Is Kubernetes the best orchestration tool? Red Hat thinks so. Here’s what Brian Gracely, Red Hat’s director of Product Strategy, had to say in a recent interview about its features and performance.
As you probably know if you follow the container ecosystem regularly, Kubernetes is one of several orchestration tools for containerized infrastructure. Other popular options include Docker Swarm and Apache Mesos, but the list could go on. All of these tools are designed to automate the process of provisioning and managing containerized applications running on Docker.
Since the container ecosystem is mostly open source, users are usually free to choose whichever orchestration tool they want when setting up a Docker stack. But Red Hat is keen to promote Kubernetes, which it plays a large role in developing. According to Gracely, who spoke to me about the tool in mid-November, the tool’s main selling points include the following:
- The Kubernetes community is “meritocratic,” Gracely said. In this regard he was distinguishing it from Swarm, Mesos, CloudFoundry and other alternatives, which he regards as “vendor-driven” projects. That logic makes sense at least in the case of tools like Swarm, which, although open source, is tightly integrated with the rest of Docker’s stack.
- It can support a large number of applications. This has been a talking point for the Kubernetes community since the spring, when it announced the tool could run more than 1,000 nodes.
- It is a “one-tier container application system,” according to Gracely. By that, he means that any Linux application can be containerized and run directly on Kubernetes. That’s a contrast to certain other orchestrators, such as Mesos, which can support Docker but were not designed specifically for Docker, and require a two-tier architecture for hosting containers. (On the other hand, orchestrators such as Swarm are just as Docker-native.)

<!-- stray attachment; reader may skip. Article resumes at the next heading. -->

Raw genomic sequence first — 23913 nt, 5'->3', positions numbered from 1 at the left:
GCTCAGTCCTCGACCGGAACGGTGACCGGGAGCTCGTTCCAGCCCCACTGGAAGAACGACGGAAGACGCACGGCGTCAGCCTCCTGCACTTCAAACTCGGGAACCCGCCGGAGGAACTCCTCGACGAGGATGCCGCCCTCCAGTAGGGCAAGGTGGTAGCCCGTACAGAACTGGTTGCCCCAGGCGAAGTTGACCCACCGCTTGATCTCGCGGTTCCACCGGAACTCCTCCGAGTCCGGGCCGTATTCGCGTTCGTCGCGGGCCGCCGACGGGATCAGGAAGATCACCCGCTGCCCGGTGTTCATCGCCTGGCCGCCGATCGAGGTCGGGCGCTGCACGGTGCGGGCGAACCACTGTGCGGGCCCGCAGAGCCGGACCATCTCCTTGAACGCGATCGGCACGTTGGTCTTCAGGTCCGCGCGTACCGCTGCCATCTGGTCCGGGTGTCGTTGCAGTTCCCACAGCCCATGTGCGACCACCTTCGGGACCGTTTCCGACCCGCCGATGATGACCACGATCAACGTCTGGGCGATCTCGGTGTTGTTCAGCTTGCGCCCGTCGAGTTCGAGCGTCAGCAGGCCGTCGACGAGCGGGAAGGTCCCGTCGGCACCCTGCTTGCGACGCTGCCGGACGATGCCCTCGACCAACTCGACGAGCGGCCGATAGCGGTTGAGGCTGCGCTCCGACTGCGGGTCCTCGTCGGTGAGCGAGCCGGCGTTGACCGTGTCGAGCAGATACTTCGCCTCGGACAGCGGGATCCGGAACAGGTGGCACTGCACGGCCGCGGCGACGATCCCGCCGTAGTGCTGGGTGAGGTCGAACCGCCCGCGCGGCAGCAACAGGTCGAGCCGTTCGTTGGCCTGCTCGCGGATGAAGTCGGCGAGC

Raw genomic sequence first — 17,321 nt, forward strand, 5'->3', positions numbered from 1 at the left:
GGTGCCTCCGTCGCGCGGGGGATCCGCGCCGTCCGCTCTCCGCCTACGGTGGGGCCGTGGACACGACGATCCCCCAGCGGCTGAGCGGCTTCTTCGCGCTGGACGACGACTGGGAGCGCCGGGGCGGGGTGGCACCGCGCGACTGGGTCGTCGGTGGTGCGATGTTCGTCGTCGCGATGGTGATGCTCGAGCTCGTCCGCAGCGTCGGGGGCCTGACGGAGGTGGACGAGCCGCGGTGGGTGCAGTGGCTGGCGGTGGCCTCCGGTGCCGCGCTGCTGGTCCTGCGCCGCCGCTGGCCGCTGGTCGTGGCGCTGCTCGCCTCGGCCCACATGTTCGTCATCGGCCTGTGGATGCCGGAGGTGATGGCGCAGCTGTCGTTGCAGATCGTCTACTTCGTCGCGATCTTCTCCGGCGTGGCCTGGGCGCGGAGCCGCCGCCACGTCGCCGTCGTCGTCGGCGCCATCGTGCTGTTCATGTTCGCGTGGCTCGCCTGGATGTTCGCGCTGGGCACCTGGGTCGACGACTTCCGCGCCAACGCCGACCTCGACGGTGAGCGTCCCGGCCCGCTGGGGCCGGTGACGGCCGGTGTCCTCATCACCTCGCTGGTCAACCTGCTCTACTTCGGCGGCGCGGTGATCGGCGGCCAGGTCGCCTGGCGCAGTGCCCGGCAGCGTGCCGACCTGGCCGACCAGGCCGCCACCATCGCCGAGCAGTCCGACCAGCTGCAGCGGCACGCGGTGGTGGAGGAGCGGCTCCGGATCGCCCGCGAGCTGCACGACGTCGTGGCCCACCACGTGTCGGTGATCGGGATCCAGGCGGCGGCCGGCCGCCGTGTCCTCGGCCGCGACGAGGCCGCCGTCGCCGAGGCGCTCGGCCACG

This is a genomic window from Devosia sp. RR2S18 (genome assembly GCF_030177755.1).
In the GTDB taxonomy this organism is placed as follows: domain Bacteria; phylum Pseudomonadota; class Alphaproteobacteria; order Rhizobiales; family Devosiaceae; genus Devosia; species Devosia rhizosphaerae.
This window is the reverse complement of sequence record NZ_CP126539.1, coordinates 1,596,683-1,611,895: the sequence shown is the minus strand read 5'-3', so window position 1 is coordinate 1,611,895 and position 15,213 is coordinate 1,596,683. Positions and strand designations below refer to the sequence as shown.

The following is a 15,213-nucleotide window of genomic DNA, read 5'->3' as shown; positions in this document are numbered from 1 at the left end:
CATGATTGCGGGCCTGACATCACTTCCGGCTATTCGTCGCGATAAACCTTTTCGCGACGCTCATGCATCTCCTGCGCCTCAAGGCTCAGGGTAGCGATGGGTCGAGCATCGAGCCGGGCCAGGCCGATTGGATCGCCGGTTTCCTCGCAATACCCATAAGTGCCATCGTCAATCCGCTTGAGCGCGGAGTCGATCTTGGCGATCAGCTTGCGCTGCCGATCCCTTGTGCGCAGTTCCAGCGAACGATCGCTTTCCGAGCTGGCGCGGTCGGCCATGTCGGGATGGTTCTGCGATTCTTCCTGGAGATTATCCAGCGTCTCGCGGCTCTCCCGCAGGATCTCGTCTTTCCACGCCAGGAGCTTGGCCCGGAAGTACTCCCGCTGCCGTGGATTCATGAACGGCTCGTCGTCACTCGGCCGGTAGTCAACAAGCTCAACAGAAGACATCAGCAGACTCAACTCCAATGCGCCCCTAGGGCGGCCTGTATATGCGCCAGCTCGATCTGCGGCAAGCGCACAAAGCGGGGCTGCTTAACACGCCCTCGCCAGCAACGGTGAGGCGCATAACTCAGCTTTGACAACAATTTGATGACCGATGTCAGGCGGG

- It does not “force you to compromise,” according to Gracely. He said this makes it different from, say, CloudFoundry, which requires applications to be “aligned with all of the opinions that that platform expects of it” in areas such as root file access, security and the location of persistent data.
I also asked Gracely about the tool’s performance. That has been a hot topic since Docker in March commissioned a study that reported major performance advantages for Swarm as compared to Kubernetes.
Gracely did not dispute the findings of that report. But he noted that it focused mostly on container startup time, rather than application performance once containers are running. And he said customers are much more interested in the latter than the former.
To make the point that it is designed for better performance of running applications, Gracely said, “Kubernetes was built from day one on operational experience. The messaging setup between Kubernetes controllers and nodes is built to be more reliable and aware of things like faults in the environment and splits and so forth. Where [Docker Swarm] was seeing better performance, it was in terms of setup time,” not application performance, according to Gracely.
So, is Kubernetes the best orchestration tool out there? That surely depends on who you ask. But it’s clear that Red Hat is not budging in its commitment to Kubernetes, which it hopes will beat out Swarm, Mesos, CloudFoundry and all the other competitors to become the container orchestration solution of choice.